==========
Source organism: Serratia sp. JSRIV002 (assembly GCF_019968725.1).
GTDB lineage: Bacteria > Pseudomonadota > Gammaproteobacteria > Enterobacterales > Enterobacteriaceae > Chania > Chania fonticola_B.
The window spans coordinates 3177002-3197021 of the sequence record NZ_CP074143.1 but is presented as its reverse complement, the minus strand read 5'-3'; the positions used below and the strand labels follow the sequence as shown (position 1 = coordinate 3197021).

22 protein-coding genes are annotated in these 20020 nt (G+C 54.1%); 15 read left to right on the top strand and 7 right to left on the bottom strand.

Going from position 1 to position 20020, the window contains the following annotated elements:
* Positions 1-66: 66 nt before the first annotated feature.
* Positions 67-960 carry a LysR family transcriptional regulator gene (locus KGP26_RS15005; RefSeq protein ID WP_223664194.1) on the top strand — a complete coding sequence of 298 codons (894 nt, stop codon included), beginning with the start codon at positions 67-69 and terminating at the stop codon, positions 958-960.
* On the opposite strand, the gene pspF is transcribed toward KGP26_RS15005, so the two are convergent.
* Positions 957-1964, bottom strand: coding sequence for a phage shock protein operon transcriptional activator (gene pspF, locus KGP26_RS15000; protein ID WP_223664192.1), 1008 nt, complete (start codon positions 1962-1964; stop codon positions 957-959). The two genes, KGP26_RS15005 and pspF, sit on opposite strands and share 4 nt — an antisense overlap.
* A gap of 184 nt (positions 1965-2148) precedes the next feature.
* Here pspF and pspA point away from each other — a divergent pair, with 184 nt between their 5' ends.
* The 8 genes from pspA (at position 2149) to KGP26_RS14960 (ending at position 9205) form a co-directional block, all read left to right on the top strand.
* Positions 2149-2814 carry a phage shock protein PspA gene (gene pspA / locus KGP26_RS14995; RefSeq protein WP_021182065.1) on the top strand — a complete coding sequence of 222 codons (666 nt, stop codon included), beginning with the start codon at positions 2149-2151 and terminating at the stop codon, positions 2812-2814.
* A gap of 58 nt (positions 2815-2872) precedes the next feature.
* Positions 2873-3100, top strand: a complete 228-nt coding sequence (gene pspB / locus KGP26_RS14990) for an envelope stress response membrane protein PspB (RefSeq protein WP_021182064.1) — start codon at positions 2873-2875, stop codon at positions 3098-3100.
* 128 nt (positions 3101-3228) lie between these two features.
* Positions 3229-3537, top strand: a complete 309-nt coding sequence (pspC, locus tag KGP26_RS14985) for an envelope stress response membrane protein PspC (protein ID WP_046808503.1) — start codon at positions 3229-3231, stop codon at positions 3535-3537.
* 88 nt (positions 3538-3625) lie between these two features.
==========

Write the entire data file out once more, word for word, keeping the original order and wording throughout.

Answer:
Source organism: Serratia sp. JSRIV002 (assembly GCF_019968725.1).
GTDB lineage: Bacteria > Pseudomonadota > Gammaproteobacteria > Enterobacterales > Enterobacteriaceae > Chania > Chania fonticola_B.
The window spans coordinates 3177002-3197021 of the sequence record NZ_CP074143.1 but is presented as its reverse complement, the minus strand read 5'-3'; the positions used below and the strand labels follow the sequence as shown (position 1 = coordinate 3197021).

22 protein-coding genes are annotated in these 20020 nt (G+C 54.1%); 15 read left to right on the top strand and 7 right to left on the bottom strand.

Going from position 1 to position 20020, the window contains the following annotated elements:
* Positions 1-66: 66 nt before the first annotated feature.
* Positions 67-960 carry a LysR family transcriptional regulator gene (locus KGP26_RS15005; RefSeq protein ID WP_223664194.1) on the top strand — a complete coding sequence of 298 codons (894 nt, stop codon included), beginning with the start codon at positions 67-69 and terminating at the stop codon, positions 958-960.
* On the opposite strand, the gene pspF is transcribed toward KGP26_RS15005, so the two are convergent.
* Positions 957-1964, bottom strand: coding sequence for a phage shock protein operon transcriptional activator (gene pspF, locus KGP26_RS15000; protein ID WP_223664192.1), 1008 nt, complete (start codon positions 1962-1964; stop codon positions 957-959). The two genes, KGP26_RS15005 and pspF, sit on opposite strands and share 4 nt — an antisense overlap.
* A gap of 184 nt (positions 1965-2148) precedes the next feature.
* Here pspF and pspA point away from each other — a divergent pair, with 184 nt between their 5' ends.
* The 8 genes from pspA (at position 2149) to KGP26_RS14960 (ending at position 9205) form a co-directional block, all read left to right on the top strand.
* Positions 2149-2814 carry a phage shock protein PspA gene (gene pspA / locus KGP26_RS14995; RefSeq protein WP_021182065.1) on the top strand — a complete coding sequence of 222 codons (666 nt, stop codon included), beginning with the start codon at positions 2149-2151 and terminating at the stop codon, positions 2812-2814.
* A gap of 58 nt (positions 2815-2872) precedes the next feature.
* Positions 2873-3100, top strand: a complete 228-nt coding sequence (gene pspB / locus KGP26_RS14990) for an envelope stress response membrane protein PspB (RefSeq protein WP_021182064.1) — start codon at positions 2873-2875, stop codon at positions 3098-3100.
* 128 nt (positions 3101-3228) lie between these two features.
* Positions 3229-3537, top strand: a complete 309-nt coding sequence (pspC, locus tag KGP26_RS14985) for an envelope stress response membrane protein PspC (protein ID WP_046808503.1) — start codon at positions 3229-3231, stop codon at positions 3535-3537.
* 88 nt (positions 3538-3625) lie between these two features.